AG: So, (George Herbert’s)  “Love Bade Me Welcome”

“Love bade me welcome. Yet my soul drew back Guilty of dust and sin./But quick-eyed Love, observing me grow slack/ From my first entrance in,/Drew nearer to me, sweetly questioning, If I lacked any thing.” – (that’s pretty good, actually, he’s gotten into Love (whatever it is) and he’s gone slack, or he’s lost his.. lost the hardness of his impulse!)- “observing me grow slack/ From my first entrance in” – (for a divine poem, this is pretty raunchy, actually -except, it’s so … Read More

George Herbert -7 (“Death” – 2)

Allen Ginsberg and his Naropa students continue their discussion about George Herbert’s metaphysical poem, “Death”

Student; I love the reasoning (in the poem)….

AG: Well, it’s not so much reasoning. It’s just making up, you know, some funny ideas about death

Student: (Yeah, I know – (our close) relationship to death)

AG ; Yeah, well, it’s going to get worse before we’re out of the thicket. It seems to accompany the beginnings of the Industrial Revolution, the mills of thought begin grinding. This is.. what? Sixteen thirty-nine? . It’s the beginning, they’re exploiting America, you know, their bringing all … Read More

Studs Terkel interviews Allen Ginsberg, 1976 – part two

Allen Ginsberg and Studs Terkel continuing from here

[At approximately half-way through their conversation, approximately thirty-two minutes in, Allen sings “Gospel Noble Truths” (“Born in this world, you’ve got to suffer..”) making several improvised additions –  (“no permanent soul!”,  “the dharma chakra”,  “Look what you’ve done – 1968” – “Let go, Studs!”)

AG: You looked like you didn’t want to “let go” of  “earth heaven and hell” there!.

ST: And as Ned Kelly, the bandit, said, before they hanged him, and they sprang the trap –  “That’s life! “. You said,  “Die when you die”. I was about to … Read More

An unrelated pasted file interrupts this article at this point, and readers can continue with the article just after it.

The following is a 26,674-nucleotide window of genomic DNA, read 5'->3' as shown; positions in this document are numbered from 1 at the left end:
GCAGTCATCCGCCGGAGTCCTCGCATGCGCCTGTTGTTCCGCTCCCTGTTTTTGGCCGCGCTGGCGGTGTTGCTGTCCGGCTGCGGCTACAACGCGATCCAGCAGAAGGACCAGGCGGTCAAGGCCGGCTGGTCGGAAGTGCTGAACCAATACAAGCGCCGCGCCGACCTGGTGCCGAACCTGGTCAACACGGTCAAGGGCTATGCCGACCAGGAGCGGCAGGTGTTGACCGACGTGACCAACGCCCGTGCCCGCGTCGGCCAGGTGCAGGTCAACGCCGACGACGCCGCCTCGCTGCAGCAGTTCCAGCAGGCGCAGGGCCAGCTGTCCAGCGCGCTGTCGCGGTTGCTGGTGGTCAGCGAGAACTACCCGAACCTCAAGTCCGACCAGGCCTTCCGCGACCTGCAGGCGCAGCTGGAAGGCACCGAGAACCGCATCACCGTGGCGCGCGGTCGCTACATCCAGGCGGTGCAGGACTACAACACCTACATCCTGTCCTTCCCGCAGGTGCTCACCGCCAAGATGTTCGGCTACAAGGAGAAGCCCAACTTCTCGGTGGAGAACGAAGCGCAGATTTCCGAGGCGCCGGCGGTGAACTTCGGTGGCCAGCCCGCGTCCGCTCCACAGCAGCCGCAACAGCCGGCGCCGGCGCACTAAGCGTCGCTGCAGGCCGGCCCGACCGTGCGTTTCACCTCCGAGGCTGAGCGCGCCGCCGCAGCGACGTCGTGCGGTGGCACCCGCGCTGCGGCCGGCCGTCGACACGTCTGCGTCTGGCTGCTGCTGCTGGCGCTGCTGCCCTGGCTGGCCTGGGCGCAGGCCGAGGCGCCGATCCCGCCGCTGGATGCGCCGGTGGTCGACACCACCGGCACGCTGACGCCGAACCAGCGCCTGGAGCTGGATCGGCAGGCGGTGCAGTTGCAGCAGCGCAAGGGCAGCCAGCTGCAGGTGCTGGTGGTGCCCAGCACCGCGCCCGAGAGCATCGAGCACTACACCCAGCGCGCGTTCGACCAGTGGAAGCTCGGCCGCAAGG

Studs Terkel Interviews Allen Ginsberg, 1976 – part one

[Studs Terkel (1912-2008)]

We’ve already featured the classic 1959 Studs Terkel  WFMT radio interview with Allen Ginsberg, Peter Orlovsky and Gregory Corso in seven sections – here, here, here, here, here, here, and here.

We also featured Allen and Philip Glass on Studs Terkel’s show in 1990 – here and here

We’ll be featuring, in the coming weeks, a third, a 1975 session with Allen and William Burroughs

but, first, this weekend, this, (courtesy George Drury and the remarkable trove which is the Studs Terkel Radio Archive) – Allen Ginsberg’s interview … Read More

George Herbert – 6 – (“Death” – 1)

Allen Ginsberg on George Herbert continues

AG: However, when you get to “Death” on the next page. There. you get something almost Shakespearean. It’s so good, as far as its… And here what he’s done is got a stanza form which is – “Death thou wast once an un-couth hid-eous thing” – (ten) – “Nothing but bones” – (four) – “The sad effect of sadder groans” – (eight) – “Thy mouth was open, but thou couldst not sing” – (ten) . So each stanza’s ten-four-eight-ten, in terms of the number of syllables. I haven’t analyzed it for what actual meter … Read More